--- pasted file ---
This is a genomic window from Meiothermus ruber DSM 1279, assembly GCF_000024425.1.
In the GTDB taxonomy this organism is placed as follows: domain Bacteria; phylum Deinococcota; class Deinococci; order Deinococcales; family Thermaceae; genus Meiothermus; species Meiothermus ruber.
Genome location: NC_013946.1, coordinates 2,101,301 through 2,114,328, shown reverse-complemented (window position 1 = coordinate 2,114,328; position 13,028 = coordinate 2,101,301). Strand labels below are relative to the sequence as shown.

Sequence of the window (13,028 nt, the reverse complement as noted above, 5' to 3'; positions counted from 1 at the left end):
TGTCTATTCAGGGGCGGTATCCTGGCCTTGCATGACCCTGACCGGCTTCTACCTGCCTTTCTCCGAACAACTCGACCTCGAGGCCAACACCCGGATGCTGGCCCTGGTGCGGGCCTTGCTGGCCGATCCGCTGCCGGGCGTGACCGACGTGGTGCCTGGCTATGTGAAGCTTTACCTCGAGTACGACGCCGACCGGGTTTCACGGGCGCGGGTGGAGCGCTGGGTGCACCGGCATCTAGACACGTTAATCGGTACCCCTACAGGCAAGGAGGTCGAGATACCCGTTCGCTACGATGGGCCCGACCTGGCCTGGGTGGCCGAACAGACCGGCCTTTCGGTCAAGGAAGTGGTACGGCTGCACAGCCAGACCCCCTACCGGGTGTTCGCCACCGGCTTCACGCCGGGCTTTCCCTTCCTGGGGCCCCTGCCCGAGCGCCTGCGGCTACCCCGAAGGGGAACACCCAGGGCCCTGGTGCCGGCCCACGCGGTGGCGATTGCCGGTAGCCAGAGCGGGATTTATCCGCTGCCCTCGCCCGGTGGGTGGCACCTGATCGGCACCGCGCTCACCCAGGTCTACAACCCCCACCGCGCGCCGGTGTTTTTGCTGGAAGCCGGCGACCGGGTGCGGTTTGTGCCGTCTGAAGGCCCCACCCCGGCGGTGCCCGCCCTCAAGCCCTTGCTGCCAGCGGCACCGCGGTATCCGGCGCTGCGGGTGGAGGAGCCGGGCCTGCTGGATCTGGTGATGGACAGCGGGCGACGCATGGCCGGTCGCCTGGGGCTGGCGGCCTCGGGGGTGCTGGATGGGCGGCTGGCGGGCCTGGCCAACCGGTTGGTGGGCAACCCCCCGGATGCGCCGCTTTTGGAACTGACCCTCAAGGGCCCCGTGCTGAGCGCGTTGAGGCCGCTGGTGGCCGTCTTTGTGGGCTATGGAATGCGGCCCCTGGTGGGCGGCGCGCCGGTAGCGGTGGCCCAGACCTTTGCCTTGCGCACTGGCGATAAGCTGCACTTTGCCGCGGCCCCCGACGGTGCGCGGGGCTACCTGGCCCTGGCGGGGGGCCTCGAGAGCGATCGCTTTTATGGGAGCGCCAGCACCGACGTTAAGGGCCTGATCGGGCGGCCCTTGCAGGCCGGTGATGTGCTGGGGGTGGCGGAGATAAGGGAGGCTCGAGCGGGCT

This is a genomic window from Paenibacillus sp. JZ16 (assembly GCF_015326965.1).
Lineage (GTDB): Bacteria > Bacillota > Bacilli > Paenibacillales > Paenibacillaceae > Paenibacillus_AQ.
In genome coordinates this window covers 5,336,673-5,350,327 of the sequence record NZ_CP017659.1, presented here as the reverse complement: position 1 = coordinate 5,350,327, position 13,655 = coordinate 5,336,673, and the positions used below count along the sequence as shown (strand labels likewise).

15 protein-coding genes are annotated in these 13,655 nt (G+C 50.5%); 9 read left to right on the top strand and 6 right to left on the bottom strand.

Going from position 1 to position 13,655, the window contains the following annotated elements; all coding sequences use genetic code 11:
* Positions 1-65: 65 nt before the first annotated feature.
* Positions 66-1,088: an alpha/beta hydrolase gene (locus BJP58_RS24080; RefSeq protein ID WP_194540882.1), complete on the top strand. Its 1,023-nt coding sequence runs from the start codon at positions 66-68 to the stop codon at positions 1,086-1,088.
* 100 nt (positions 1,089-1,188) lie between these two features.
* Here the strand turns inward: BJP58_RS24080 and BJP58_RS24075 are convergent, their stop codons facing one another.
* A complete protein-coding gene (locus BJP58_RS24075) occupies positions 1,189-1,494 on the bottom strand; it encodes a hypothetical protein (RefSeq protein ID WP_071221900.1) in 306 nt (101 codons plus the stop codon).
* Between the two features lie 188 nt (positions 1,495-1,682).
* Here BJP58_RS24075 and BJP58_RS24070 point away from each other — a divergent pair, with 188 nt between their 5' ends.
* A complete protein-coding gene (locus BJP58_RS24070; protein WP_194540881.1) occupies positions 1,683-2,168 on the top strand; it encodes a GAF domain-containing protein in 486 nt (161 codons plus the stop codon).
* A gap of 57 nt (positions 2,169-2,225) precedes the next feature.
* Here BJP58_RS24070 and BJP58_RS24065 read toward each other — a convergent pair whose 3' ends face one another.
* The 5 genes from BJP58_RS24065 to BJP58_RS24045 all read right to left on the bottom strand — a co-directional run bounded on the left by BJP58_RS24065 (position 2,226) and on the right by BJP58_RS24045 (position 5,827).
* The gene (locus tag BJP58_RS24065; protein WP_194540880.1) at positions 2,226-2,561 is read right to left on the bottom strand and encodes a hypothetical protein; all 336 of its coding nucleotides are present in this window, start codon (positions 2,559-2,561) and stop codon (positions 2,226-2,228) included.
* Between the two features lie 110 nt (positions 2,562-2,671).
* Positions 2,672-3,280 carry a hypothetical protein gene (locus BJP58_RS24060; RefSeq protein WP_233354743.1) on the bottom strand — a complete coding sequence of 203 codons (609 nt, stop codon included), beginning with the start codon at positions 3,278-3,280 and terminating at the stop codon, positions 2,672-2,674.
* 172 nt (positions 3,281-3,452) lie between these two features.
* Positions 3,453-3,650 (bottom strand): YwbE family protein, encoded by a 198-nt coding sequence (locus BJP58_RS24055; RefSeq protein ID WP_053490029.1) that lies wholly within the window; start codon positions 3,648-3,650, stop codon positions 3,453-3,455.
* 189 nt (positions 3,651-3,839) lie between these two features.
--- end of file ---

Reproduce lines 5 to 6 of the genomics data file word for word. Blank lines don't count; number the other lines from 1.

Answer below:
TGTCTATTCAGGGGCGGTATCCTGGCCTTGCATGACCCTGACCGGCTTCTACCTGCCTTTCTCCGAACAACTCGACCTCGAGGCCAACACCCGGATGCTGGCCCTGGTGCGGGCCTTGCTGGCCGATCCGCTGCCGGGCGTGACCGACGTGGTGCCTGGCTATGTGAAGCTTTACCTCGAGTACGACGCCGACCGGGTTTCACGGGCGCGGGTGGAGCGCTGGGTGCACCGGCATCTAGACACGTTAATCGGTACCCCTACAGGCAAGGAGGTCGAGATACCCGTTCGCTACGATGGGCCCGACCTGGCCTGGGTGGCCGAACAGACCGGCCTTTCGGTCAAGGAAGTGGTACGGCTGCACAGCCAGACCCCCTACCGGGTGTTCGCCACCGGCTTCACGCCGGGCTTTCCCTTCCTGGGGCCCCTGCCCGAGCGCCTGCGGCTACCCCGAAGGGGAACACCCAGGGCCCTGGTGCCGGCCCACGCGGTGGCGATTGCCGGTAGCCAGAGCGGGATTTATCCGCTGCCCTCGCCCGGTGGGTGGCACCTGATCGGCACCGCGCTCACCCAGGTCTACAACCCCCACCGCGCGCCGGTGTTTTTGCTGGAAGCCGGCGACCGGGTGCGGTTTGTGCCGTCTGAAGGCCCCACCCCGGCGGTGCCCGCCCTCAAGCCCTTGCTGCCAGCGGCACCGCGGTATCCGGCGCTGCGGGTGGAGGAGCCGGGCCTGCTGGATCTGGTGATGGACAGCGGGCGACGCATGGCCGGTCGCCTGGGGCTGGCGGCCTCGGGGGTGCTGGATGGGCGGCTGGCGGGCCTGGCCAACCGGTTGGTGGGCAACCCCCCGGATGCGCCGCTTTTGGAACTGACCCTCAAGGGCCCCGTGCTGAGCGCGTTGAGGCCGCTGGTGGCCGTCTTTGTGGGCTATGGAATGCGGCCCCTGGTGGGCGGCGCGCCGGTAGCGGTGGCCCAGACCTTTGCCTTGCGCACTGGCGATAAGCTGCACTTTGCCGCGGCCCCCGACGGTGCGCGGGGCTACCTGGCCCTGGCGGGGGGCCTCGAGAGCGATCGCTTTTATGGGAGCGCCAGCACCGACGTTAAGGGCCTGATCGGGCGGCCCTTGCAGGCCGGTGATGTGCTGGGGGTGGCGGAGATAAGGGAGGCTCGAGCGGGCT

This is a genomic window from Paenibacillus sp. JZ16 (assembly GCF_015326965.1).